A trial designed to test one such strategy—the Erlotinib Prevention of Oral Cancer (EPOC)—evaluated whether inhibiting the epidermal growth factor receptor (EGFR) could reduce oral cancer development in patients with high-risk OPLs. While the EGFR inhibitor being evaluated, erlotinib, did not improve cancer-free survival (CFS), the trial validated loss of heterozygosity (LOH) as a marker of oral cancer risk and was associated with increased copy number of the EGFR gene.
The EPOC study, conducted between November 2006 and July 2012, recruited 395 participants with OPL in 5 academic institutions in the United States. Following LOH profiling, 379 patients were classified as high-risk (LOH-positive) or low-risk (LOH-negative). Treated with 150 mg/day erlotinib or placebo for 12 months, the trial followed patients for 35 months. One hundred and fifty of the 254 LOH-positive patients were randomized—75 received erlotinib and 75 were on placebo. The 3-year CFS rate was 70% and 74%, respectively, when comparing these 2-patient cohorts. However, 3-year CFS of LOH-negative patients was much better than that of LOH-positive patients—87% versus 74%, respectively. Further, the authors deduced a correlation between EGFR gene copy number and LOHpositive status, as well as EGFR gene copy number and lower CFS. A serendipitous finding of the trial was that patients who developed a skin rash, a side-effect of erlotinib, had better CFS.1
According to study author William N. William Jr, MD, associate professor at MD Anderson, “One of the greatest challenges in developing chemopreventive agents is to identify the population at highest cancer risk. Not all patients with an oral premalignant lesion will develop cancer. By developing a molecular test that can identify those at highest risk, we hope to focus future preventive efforts on these specific individuals.”2
The authors write that, while their results support using LOH testing as a prognostic tool in routine clinical practice, they do not support erlotinib use in this setting. Another feather in the cap of personalized medicine in the preventive setting.
1. William WN Jr, Papadimitrakopoulou V, Lee JJ, et al. Erlotinib and the risk of oral cancer: the Erlotinib Prevention of Oral Cancer (EPOC) randomized clinical trial [published online November 5, 2015]. JAMA Oncol. doi: 10.1001/jamaoncol. 2015.4364.
2. First precision medicine trial in cancer prevention identifies molecular-based chemoprevention strategy. EurelAlert! website. www.eurekalert.org/pub_releases/2015-11/uotm-fpm110415.php. Published November 9, 2015. Accessed November 10, 2015.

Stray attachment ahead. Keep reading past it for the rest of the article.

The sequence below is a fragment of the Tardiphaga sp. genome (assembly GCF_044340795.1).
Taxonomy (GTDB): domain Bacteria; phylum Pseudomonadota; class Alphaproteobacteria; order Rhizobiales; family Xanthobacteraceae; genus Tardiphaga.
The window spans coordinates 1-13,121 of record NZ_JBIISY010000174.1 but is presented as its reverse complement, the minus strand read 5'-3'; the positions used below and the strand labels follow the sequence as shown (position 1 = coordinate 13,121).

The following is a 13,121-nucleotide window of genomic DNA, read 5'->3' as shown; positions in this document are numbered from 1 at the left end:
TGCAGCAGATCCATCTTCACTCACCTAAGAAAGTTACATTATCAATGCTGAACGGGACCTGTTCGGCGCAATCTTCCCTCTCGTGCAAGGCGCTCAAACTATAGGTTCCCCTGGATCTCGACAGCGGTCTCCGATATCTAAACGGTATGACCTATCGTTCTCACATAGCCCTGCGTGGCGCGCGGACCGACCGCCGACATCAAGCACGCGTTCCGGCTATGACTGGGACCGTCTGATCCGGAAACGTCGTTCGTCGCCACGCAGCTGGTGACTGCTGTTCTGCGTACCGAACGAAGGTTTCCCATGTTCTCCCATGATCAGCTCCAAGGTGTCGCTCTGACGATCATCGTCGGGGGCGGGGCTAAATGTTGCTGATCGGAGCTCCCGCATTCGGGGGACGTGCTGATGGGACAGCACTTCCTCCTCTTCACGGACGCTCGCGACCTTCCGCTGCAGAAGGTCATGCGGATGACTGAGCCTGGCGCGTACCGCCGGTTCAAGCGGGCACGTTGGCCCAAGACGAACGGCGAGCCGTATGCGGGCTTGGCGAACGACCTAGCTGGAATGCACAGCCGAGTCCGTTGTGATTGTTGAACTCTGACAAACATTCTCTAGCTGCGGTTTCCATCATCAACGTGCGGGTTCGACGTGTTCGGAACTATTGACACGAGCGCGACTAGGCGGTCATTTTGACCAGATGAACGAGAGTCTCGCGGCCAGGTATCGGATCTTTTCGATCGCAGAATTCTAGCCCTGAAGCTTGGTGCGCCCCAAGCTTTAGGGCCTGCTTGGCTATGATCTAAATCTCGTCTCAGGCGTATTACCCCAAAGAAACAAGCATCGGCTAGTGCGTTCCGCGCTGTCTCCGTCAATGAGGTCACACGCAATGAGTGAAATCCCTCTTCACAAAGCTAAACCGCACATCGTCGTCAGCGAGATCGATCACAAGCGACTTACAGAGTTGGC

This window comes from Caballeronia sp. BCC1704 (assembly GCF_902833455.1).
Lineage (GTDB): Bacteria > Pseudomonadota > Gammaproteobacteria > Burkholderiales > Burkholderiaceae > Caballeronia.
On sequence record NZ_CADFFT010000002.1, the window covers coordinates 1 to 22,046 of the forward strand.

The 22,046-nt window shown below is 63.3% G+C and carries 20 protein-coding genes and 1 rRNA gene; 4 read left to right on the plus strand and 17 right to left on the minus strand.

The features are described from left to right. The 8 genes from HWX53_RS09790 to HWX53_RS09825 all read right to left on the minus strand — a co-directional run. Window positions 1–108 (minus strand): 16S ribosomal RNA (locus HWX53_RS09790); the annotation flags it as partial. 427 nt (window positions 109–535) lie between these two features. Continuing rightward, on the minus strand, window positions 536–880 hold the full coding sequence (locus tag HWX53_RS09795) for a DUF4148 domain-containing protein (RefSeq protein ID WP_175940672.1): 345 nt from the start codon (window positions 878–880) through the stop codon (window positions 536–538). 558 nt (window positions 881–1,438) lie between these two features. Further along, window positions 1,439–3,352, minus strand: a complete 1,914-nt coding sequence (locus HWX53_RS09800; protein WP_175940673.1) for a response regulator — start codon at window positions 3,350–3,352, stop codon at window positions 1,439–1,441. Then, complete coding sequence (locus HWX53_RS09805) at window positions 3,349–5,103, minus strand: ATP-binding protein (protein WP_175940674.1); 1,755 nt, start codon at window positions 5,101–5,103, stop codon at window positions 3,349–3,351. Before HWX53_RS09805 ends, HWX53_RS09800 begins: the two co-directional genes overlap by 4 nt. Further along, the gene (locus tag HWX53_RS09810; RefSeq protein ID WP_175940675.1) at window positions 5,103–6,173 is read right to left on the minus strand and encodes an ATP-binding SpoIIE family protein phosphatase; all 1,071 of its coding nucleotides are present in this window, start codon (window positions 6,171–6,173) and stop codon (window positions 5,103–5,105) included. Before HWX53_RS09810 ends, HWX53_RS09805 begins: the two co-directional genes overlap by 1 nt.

Exceptional Response in Brain Tumor Patient Instills Confidence in Personalized Medicine
Ayoung man, less than 40 years old, with recurrent craniopharyngioma (pituitary tumor) harboring a BRAF V600E mutation, showed a dramatic response when treated with BRAF V600E inhibitors—85% reduction in tumor volume. This case has the “potential of completely changing the management of papillary craniopharyngiomas,” according to study author Priscilla Brastianos, MD, of the Massachusetts General Hospital (MGH) Cancer Center.1
The study, published in the Journal of the National Cancer Institute,2 reports on the case study of a patient who came to the emergency department at MGH, 7 months after having undergone surgery to excise a brain tumor. A CT scan of the patient, who complained of confusion, impaired vision, severe headaches, and vomiting, revealed a 4-cm cystic tumor. Six weeks following partial removal of the tumor, the patient was brought back and underwent additional surgery. At this point, the tumor was confirmed to carry a mutant BRAF. Another unsuccessful surgery and a recurrence in 2 weeks prompted the providers handling the case to treat the patient with the BRAF-V600E inhibitor dabrafenib, currently approved for the treatment of patients with unresectable or metastatic melanoma harboring the BRAF-V600E mutation.
A dramatic response was seen within 4 days of treatment, with a 25% tumor shrinkage, the authors report. Following a 50% shrinkage in tumor by day 17, the authors added a MEK inhibitor, trametinib, which has been approved for use in patients expressing a mutant BRAF (V600E or V600K).3 When the tumor reduced to 80% its original size, another surgery removed any accessible tumor at day 38 and drug treatment was stopped a week later, followed by radiation. The patient has been reported to be symptom—free for a year. Another extremely important outcome of the study was the ability to detect circulating tumor cells, which carried the BRAF mutation, using a blood-based assay. For patients with a brain tumor, a noninvasive test can be a tremendous advantage and can significantly reduce patient morbidity.
“It is quite remarkable how quickly we have been able to go from identifying the genetic driver of papillary craniopharyngiomas to testing the idea in a patient that needed help. It was only last year that, along with Dr Brastianos and colleagues, we first described in Nature Genetics that nearly all papillary cranionpharyngiomas have mutations in BRAF,” said co-senior author Sandro Santagata, MD, PhD, of Brigham and Women’s Hospital’s Pathology Department.
1. Targeted treatment produces rapid shrinkage of recurrent, BRAF-mutant brain tumor. ScienceDaily website. www. sciencedaily.com/releases/2015/11/151106153141.htm. Published November 6, 2015. Accessed November 9, 2015.
2. Brastianos PK, Shankar GM, Gill CM, et al. Dramatic response of BRAF V600E mutant papillary craniopharyngioma to targeted therapy. J Natl Cancer Inst. 2015;108(2):pii:djv310. 3. Trametinib. FDA website. www.fda.gov/Drugs/InformationOnDrugs/ApprovedDrugs/ucm354478.htm. Accessed November 9, 2015.